Writing the New Playbook
From the desk of Captain Jeffrey Monroe, MM, AMPE
Recognizing that we have not gotten through the current pandemic, how can we prepare for the next one? Those who have been involved in emergency management drills always wrap up an exercise with what is called a “hot wash”. To that end, what should we be doing now to undertake a “hot wash” while we are in the midst of dealing with the current pandemic, insofar as we are able to do so safely. Here are a few things to consider:
1. Log all actions and activities undertaken to set up a record of a timeline on how your port or terminal responded to issues and when.
2. Keep a detailed record of your actions including what you did, who was responsible, what you had to ramp up for.
3. Record your interactions with federal, state or provincial, and municipal agencies-what you were asked and what you were directed to do.
4. Make lists of any specialized equipment you needed including what you had on hand, what you needed to order, what it cost, and what was its availability.
5. Make a record of all contacts and vendors and their availability.
6. Note which internal actions worked and what did not such as working from home or who needed to be on site.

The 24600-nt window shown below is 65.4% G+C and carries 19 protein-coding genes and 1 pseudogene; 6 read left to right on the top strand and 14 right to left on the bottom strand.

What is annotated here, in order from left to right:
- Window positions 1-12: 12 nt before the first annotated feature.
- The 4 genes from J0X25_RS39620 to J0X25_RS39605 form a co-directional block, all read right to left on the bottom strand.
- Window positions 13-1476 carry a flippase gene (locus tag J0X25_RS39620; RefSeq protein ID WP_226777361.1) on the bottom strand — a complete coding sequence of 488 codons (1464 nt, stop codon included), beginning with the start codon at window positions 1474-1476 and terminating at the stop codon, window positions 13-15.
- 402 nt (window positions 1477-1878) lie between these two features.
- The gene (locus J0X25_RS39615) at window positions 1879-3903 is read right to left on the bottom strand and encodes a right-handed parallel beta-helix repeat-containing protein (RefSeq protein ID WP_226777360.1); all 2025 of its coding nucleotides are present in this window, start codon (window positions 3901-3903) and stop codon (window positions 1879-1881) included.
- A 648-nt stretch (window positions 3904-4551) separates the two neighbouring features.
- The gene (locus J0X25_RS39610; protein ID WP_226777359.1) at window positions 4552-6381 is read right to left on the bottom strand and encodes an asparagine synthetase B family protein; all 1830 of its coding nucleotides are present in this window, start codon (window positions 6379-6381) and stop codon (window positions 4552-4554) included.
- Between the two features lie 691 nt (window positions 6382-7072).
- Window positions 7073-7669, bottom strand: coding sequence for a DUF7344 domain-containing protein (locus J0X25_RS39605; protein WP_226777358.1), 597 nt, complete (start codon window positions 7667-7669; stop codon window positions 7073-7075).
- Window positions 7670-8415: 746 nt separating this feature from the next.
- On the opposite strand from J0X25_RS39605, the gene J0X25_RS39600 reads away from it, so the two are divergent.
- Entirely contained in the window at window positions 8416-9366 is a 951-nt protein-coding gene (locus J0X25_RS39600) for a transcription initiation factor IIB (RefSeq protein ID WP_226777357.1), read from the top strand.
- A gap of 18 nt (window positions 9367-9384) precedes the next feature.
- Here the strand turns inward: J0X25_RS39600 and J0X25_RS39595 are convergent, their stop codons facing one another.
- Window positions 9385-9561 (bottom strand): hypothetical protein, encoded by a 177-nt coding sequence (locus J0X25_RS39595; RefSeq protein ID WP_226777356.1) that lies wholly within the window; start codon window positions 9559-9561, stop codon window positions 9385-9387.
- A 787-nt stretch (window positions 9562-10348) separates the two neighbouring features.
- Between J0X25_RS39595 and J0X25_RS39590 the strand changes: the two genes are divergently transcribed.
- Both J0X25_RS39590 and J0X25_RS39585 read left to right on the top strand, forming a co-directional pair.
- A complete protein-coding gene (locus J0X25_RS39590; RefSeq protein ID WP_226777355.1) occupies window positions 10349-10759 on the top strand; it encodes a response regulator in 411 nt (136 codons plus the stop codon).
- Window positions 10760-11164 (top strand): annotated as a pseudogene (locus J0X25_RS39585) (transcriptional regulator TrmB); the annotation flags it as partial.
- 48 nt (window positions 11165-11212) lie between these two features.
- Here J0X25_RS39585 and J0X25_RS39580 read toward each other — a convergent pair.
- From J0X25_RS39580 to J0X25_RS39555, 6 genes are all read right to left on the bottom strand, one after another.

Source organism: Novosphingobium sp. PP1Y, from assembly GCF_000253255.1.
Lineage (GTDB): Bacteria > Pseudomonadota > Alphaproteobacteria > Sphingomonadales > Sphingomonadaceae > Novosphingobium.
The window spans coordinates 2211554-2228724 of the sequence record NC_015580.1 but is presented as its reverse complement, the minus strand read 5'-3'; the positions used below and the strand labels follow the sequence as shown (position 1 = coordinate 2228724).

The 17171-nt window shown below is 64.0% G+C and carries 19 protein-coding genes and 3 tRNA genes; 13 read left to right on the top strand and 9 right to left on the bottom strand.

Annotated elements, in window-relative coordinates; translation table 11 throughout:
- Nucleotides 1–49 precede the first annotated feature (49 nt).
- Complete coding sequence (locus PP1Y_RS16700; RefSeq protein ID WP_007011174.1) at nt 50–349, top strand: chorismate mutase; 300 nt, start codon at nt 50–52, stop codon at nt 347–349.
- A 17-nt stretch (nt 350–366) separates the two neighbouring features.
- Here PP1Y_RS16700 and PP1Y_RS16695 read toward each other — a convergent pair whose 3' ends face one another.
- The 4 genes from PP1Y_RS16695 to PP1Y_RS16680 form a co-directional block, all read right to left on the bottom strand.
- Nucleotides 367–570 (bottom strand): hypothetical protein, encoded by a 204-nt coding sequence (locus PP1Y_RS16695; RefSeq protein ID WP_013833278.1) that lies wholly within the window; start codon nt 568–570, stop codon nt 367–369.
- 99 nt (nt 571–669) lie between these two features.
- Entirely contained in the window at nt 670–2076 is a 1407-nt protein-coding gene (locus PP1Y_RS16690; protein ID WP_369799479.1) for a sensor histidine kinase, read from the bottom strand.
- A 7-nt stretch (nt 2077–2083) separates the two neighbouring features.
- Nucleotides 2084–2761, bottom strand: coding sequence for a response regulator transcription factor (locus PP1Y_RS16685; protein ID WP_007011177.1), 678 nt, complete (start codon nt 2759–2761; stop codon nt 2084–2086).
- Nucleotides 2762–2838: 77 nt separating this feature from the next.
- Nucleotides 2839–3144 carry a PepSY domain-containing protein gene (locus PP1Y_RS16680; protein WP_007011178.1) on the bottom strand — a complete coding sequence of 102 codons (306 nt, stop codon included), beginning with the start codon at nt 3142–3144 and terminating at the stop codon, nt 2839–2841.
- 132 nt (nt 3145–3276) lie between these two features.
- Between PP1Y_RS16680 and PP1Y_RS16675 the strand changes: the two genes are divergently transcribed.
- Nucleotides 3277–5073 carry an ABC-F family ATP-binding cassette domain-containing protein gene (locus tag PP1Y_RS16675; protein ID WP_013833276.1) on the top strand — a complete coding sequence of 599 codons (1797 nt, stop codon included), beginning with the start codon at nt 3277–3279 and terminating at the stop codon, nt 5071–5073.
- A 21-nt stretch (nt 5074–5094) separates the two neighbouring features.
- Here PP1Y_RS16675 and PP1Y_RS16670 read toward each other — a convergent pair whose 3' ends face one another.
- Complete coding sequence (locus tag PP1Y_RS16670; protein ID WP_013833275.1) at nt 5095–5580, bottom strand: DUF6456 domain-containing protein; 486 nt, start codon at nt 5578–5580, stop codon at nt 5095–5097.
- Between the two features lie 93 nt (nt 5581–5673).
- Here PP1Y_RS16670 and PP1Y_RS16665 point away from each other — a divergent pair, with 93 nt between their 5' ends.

7. Note the capability and efficiency of your communications including networks and phone systems.
8. Review how you communicated with senior staff, commissioners and your workers to see what worked and what didn’t.
9. Review your written guidance and how it might be improved.
10. Note how you dealt with vessels and crews as well as operations at terminals and in the ports overall.
11. Look for weaknesses and address them.
I am sure there are other things you can consider. As I learned on 9-11, when something unprecedented happens, there is no play book. When there's no playbook, we have to write a new one. Most of us have realized there isn’t one for this, so a "hot wash" is a great way to get one started. In the midst of our current challenges, the best time to record them is when they are unfolding. Looking at Standard Operating Procedures and noting experiences is the best way to prepare for the next time we face a similar challenge.